IT HAPPENED TO ME: I Was Robbed Very Politely by a Man Who Just Got Out of Prison

It started out as a halfway heartfelt conversation, but I couldn't take a chance against my safety.
Devri Velazquez
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It started out as a halfway heartfelt conversation, but I couldn't take a chance against my safety.

My anxiety goes through the roof anytime I find myself in an unfamiliar environment surrounded by people I do not know. Knowing that, would you believe me if I gushed to you about how much I truly enjoy traveling alone? Oddly enough, it's true.

While it might be ironic that I have an overall distrust of people I do not personally know, I do enjoy holding conversations with strangers as a means of understanding my surroundings more clearly, challenging myself to embrace new experiences. An especially sacred hobby of mine since I was a teenager, I have found myself in a constant state of wanderlust every time I am surrounded by new places and faces.

One such time left me with a combination of confusion, curiosity, nervousness, and sympathy in about a five-minute span.

Bad weather and lost luggage caused my New York-bound flight to drop me off at Baltimore-Washington International Airport one summer day. Sure, the airline had revealed to me that they had been searching for my checked bags for hours and I was a few states away from being safe and sound at home, but I would not let my precious energy be riddled with any more stress than what most people were likely to experience in a time like this.

After wandering the food court for hours with a steady pace to make it seem as if I actually had somewhere to go, it was becoming impossible to ignore the heaviness of my eyelids. I headed downstairs to Baggage Claim and, reluctantly, rested my head on the armrest of a seat outside of the Lost & Found office. As soon as my items had been located, I would collect them and then get on to rescheduling my flight with the least amount of human interaction as possible.

A few extra hours led to an overnight stay in the airport basement. I woke up to no sight of my luggage; at this point, a slight strand of annoyance had come over me. This wasn't fun anymore. The clothes on my back and a small handbag were the only things in my possession. My ID and debit card sat comfortably in a pocket while I finally succumbed to sleep deprivation.

Random and sudden noises throughout the area kept me in and out of a decent nap. One in particular was the voice of a brawny man who decided to make my resting stop his next.

"Do you mind?" he asked, followed by plopping down in the seat next to mine. I rolled my eyes and proceeded to get up and start strolling around again until I could spot my bags rolling into the Lost & Found office. The man stood up as well and began to follow me.

In experiences like this one, I have found it helpful to engage rather than run. Some strangers prefer a challenge, and if I don't give them one by being friendly and making it easy for them, they might be turned off and go try for someone else who shows fear.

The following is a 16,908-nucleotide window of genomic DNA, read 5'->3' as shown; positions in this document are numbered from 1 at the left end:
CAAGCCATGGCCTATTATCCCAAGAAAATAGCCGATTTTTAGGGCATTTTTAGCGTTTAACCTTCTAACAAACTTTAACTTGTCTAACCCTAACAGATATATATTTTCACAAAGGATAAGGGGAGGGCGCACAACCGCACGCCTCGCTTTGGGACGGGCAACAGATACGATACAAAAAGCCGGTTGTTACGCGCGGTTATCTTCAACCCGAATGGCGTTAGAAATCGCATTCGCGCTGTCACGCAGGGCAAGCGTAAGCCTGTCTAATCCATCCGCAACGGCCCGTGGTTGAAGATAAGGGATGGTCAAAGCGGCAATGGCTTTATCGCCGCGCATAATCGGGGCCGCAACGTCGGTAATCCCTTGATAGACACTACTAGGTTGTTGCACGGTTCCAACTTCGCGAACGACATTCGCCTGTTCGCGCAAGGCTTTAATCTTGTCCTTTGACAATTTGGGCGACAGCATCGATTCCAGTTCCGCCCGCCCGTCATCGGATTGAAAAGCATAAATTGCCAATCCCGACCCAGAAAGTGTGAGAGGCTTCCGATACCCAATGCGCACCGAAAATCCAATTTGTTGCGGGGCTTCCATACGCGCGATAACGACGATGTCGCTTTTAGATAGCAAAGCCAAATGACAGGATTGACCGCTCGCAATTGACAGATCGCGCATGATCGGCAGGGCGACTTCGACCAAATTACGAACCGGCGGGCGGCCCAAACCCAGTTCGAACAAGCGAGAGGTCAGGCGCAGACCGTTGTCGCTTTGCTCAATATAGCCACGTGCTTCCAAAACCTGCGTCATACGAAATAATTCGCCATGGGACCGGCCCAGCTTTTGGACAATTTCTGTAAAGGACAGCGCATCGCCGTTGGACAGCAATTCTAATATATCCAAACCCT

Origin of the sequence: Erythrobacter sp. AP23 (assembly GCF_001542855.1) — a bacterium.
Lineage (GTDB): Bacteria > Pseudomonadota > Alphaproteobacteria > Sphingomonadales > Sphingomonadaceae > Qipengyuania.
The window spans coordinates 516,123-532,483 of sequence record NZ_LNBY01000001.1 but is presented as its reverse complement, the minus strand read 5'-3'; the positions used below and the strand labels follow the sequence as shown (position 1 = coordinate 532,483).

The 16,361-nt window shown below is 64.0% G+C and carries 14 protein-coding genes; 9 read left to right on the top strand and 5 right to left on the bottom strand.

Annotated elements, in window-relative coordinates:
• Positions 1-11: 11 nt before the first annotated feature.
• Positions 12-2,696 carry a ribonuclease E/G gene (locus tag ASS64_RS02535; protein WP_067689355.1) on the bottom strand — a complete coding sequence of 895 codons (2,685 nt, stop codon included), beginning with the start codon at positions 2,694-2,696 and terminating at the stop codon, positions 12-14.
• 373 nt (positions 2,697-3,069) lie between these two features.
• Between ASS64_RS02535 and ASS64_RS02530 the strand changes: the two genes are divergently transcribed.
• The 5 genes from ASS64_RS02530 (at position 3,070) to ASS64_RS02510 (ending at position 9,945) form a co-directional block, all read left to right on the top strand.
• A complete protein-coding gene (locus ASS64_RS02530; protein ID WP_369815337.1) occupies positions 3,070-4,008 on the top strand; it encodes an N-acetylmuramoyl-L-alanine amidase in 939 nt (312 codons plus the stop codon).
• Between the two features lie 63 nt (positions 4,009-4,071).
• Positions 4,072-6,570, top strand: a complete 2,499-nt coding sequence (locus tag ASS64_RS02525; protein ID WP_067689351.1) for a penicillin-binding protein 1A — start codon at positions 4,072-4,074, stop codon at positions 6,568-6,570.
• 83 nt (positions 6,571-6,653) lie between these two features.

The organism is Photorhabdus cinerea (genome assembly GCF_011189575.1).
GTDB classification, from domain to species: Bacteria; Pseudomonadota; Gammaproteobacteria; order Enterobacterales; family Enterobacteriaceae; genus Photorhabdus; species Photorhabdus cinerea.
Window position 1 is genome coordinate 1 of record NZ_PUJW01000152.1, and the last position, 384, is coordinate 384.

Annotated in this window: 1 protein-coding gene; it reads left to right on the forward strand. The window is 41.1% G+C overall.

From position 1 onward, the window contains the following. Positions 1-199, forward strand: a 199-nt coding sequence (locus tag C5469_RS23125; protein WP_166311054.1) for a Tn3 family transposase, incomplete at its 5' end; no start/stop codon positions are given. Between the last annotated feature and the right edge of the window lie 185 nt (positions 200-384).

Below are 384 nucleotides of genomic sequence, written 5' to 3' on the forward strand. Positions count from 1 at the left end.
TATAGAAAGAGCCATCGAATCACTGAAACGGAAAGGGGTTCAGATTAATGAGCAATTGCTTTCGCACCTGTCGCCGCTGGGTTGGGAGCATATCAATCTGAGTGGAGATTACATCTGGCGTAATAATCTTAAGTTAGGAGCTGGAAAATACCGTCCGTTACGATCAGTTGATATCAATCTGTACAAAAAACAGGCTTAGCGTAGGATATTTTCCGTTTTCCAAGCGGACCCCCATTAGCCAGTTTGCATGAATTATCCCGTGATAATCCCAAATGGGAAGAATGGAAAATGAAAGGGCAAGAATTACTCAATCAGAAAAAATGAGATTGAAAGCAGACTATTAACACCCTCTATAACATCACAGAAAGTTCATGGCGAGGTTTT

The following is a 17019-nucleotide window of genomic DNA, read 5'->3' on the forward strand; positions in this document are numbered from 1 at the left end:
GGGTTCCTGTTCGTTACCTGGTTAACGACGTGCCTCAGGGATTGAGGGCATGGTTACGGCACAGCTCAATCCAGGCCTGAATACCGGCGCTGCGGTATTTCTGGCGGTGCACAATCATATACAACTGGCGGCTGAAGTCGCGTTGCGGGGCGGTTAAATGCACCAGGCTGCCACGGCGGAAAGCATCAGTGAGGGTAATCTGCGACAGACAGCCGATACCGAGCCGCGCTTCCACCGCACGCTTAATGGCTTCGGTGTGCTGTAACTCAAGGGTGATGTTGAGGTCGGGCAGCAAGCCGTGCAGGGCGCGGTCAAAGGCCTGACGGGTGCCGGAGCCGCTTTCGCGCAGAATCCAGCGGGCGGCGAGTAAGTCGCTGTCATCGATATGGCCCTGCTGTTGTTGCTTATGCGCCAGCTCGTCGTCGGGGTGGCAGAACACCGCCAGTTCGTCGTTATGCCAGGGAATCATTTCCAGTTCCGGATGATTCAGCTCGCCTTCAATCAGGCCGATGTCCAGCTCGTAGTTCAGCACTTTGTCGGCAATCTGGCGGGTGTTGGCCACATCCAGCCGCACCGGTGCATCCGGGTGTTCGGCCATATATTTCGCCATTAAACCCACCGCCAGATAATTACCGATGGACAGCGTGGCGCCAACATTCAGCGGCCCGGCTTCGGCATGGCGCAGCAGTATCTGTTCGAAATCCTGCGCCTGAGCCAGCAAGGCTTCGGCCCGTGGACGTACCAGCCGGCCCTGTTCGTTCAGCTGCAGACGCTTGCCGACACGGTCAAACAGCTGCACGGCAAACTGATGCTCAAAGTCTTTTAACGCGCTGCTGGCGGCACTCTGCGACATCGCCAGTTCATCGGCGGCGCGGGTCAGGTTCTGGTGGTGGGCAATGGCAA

I stopped walking and turned around with no attempt to show my annoyance.

"I just got off the train and I need to get on the bus to go see my mother in Philly," he said.

"What are you doing in Baltimore?" I asked.

"I didn't have any money, so this was the next stop," he said. "I just got released from prison."

"How long have you been away?"

"It's been some years. I want her to see how much I've changed—"

"For the better, right?" I interjected. At this moment, I realized I had tapped into his vulnerability.

"Yes, of course," he said. "You must not be from here."

"So why don't we each get on our way to where we belong?" I flashed a quick smirk and continued on my stroll. A tug on my handbag reaffirmed that the man was still following closely behind me.

"Ma'am," he said abruptly as I turned around. "I need money to get on the bus. You gonna give me some or not? I'm trying to be nice about it, but I can change my mind."

For a brief moment, I considered the many aspects of this conversation. On one hand, a complete stranger chose to share a deep and meaningful tidbit of his life with me. On the other hand, he had also mentioned that he was fresh out of prison and, after all, I was the lone woman target of choice in his effort to scrounge some quick cash.

It was all so confusing. Was I getting robbed in the midst of what started out as a halfway heartfelt conversation? I tried my hardest to save face in hopes of detracting his attention on me since I couldn't take a chance against my safety.

My eyes found the next ATM and, together, we walked over and I withdrew some money. A small pile of twenties dispensed from the machine, and I placed them in his open palm. 

My anxiety had the perfect opportunity to peek through and show in this exact moment if it wanted to.

My anxiety had the perfect opportunity to peek through and show in this exact moment if it wanted to.

"Promise me something," I said.

"What's that?"

"When you get to Philly, find your mom and kiss her on the cheek and think of me."

The man half-grinned, crumpled the money in his pocket, and scurried away to the sliding-door exit that led to the bus station. 

Shortly after, the conveyor belt came on and my long lost luggage slid down. I gathered each bag and headed back upstairs.

At this moment, my lust for wandering had worn out its welcome. Despite my previous adventures that had led up to this nerve-racking event, what mattered more was my final destination. Much like the man who had approached me in Baggage Claim with a desperation in getting back home to his mother, I was in such desperate need of being somewhere safe and comfortable, too.